I am soooo not.  For instance, I baked two cakes yesterday (same flavor).  One, I used parchment.  The 2nd, I did not.  Wouldn't you know it, the 2nd one stuck and had to rebake everything today!  I have been doing this for over 10 years....you'd think I would know better!  Almost EVERY time I make a cake, I make some crazy rookie mistake! 

 

Funny thing, I can TOTALLY predict when/why it's going to happen, but continue on anyway!

 

I look at other artists here and think I have no talent - you can separate the true Artists from the talented Crafty people.  At least in the way of competition-ready cakes.  A lot of that is because it's hard to find people willing to pay for such elaborate decorations. 

 

Take every opportunity to learn.  And even when we think we are an expert at something, someone comes along and shows you a new way to do it and it becomes a total time-saver.  You just smack yourself and say "that's sooo obvious...why didn't I think of that?"  You are always learning!

nancylee61 Posted 11 Feb 2014 , 11:31pm

AThank you! You have been very nice and helpful, Nancy

cakebaby2 Posted 27 Feb 2014 , 8:11am

A

Original message sent by BeesKnees578

Thank you!  Sometimes passing out advice, I feel like I sound like a know-it-all!

I am soooo not.  For instance, I baked two cakes yesterday (same flavor).  One, I used parchment.  The 2nd, I did not.  Wouldn't you know it, the 2nd one stuck and had to rebake everything today!  I have been doing this for over 10 years....you'd think I would know better!  Almost EVERY time I make a cake, I make some crazy rookie mistake! 

Funny thing, I can TOTALLY predict when/why it's going to happen, but continue on anyway!

I look at other artists here and think I have no talent - you can separate the true Artists from the talented Crafty people.  At least in the way of competition-ready cakes.  A lot of that is because it's hard to find people willing to pay for such elaborate decorations.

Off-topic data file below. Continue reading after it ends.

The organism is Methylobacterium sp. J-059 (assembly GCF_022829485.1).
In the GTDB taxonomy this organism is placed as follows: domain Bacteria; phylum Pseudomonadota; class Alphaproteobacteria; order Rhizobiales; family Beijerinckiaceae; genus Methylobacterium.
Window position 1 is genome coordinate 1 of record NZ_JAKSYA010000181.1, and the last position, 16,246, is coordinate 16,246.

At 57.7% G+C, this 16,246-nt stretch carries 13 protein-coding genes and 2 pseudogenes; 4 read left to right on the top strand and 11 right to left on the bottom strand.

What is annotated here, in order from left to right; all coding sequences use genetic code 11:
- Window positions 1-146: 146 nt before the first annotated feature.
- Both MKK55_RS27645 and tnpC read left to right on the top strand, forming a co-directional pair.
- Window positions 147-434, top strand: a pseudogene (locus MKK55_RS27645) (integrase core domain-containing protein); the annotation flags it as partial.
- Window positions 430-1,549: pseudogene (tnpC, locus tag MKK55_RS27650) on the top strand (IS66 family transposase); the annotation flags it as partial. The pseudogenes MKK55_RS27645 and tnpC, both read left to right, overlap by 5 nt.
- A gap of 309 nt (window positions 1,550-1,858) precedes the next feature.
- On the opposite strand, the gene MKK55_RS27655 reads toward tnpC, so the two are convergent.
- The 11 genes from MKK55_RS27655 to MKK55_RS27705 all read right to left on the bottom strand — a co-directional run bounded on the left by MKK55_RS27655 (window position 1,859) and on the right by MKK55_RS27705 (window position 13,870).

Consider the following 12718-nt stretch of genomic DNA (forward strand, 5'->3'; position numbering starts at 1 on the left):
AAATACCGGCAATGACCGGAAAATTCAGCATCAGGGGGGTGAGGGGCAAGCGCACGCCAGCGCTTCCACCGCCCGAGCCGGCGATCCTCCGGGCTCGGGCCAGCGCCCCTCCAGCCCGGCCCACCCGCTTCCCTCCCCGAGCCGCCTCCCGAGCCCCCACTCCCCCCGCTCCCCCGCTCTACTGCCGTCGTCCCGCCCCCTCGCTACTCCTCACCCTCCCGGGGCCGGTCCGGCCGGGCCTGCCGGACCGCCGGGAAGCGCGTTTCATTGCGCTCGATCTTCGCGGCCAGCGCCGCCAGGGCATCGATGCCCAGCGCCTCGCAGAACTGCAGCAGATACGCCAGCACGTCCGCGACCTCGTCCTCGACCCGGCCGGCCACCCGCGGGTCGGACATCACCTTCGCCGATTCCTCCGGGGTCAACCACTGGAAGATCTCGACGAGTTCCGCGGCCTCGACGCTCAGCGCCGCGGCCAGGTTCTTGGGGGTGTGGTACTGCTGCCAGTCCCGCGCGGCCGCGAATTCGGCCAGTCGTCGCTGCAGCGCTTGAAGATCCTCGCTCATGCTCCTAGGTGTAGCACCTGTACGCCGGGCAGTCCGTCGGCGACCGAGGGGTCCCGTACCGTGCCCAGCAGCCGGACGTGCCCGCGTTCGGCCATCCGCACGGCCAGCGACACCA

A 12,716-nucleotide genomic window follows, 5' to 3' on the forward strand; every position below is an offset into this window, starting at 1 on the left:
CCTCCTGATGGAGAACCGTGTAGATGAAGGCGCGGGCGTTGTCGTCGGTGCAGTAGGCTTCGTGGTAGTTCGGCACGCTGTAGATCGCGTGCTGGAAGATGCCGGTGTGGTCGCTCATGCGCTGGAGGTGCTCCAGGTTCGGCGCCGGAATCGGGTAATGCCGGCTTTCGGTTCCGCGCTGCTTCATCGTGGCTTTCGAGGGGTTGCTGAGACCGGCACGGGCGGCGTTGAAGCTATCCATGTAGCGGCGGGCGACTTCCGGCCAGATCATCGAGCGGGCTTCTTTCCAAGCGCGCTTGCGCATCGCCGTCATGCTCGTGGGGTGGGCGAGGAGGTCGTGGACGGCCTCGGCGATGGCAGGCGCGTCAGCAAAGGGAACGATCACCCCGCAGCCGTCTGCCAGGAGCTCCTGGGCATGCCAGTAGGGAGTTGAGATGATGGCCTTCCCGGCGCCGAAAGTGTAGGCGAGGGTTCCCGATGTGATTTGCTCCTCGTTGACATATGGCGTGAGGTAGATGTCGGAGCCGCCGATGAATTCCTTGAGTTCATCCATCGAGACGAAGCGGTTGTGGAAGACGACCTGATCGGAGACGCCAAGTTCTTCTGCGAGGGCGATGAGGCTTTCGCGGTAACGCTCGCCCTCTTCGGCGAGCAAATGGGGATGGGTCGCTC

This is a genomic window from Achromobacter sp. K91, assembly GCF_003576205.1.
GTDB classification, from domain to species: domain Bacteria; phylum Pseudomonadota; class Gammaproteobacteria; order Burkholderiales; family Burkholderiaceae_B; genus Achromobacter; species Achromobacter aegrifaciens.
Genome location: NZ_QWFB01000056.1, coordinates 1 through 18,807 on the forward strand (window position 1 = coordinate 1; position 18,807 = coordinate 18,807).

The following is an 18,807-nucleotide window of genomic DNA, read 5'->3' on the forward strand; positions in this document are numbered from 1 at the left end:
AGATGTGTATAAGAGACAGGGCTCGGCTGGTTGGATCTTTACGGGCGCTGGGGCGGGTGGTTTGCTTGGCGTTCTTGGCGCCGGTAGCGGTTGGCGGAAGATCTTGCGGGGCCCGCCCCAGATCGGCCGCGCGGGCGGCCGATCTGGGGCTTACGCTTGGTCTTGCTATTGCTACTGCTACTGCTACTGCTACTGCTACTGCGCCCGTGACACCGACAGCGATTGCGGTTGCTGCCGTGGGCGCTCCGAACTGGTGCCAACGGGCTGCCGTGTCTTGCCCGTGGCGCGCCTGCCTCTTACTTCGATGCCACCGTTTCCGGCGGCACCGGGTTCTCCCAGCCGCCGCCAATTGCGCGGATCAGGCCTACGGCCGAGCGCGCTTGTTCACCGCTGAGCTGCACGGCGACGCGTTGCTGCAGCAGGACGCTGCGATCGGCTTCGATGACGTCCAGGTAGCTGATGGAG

Take every opportunity to learn.  And even when we think we are an expert at something, someone comes along and shows you a new way to do it and it becomes a total time-saver.  You just smack yourself and say "that's sooo obvious...why didn't I think of that?"  You are always learning!

You are not a know-it-all (well compared to me you are......in a good way) I love reading your posts and the other folk who've blazed the trail already. I've made dozens of real good cakes from scratch over then years for my kids in laws and friends so I know I can bake but I am a florist not a pro baker and I have my daughters wedding this year for a 4 tier cake literally dripping fondant flowers. I am terrified. Why? Because it's the first 4 stacked cake I've ever done. I'm practicing weekly with dummies but I know I won't feel good till that cake is in the middle of the room. I'm taking no chances just a tried and trusted recipe , now is not the time to be adventurous.

JWinslow Posted 27 Feb 2014 , 6:01pm

Quote:

Originally Posted by cakebaby2 


You are not a know-it-all (well compared to me you are......in a good way) I love reading your posts and the other folk who've blazed the trail already. I've made dozens of real good cakes from scratch over then years for my kids in laws and friends so I know I can bake but I am a florist not a pro baker and I have my daughters wedding this year for a 4 tier cake literally dripping fondant flowers. I am terrified. Why? Because it's the first 4 stacked cake I've ever done. I'm practicing weekly with dummies but I know I won't feel good till that cake is in the middle of the room. I'm taking no chances just a tried and trusted recipe , now is not the time to be adventurous.

 

Congratulations to your daughter!  Practicing with dummies is always a  good idea but in the case of a 4 tier real cake, have you given any thought to a support system?  Four tiers is very heavy and you sure don't need anything shifting on you so you can enjoy the wedding.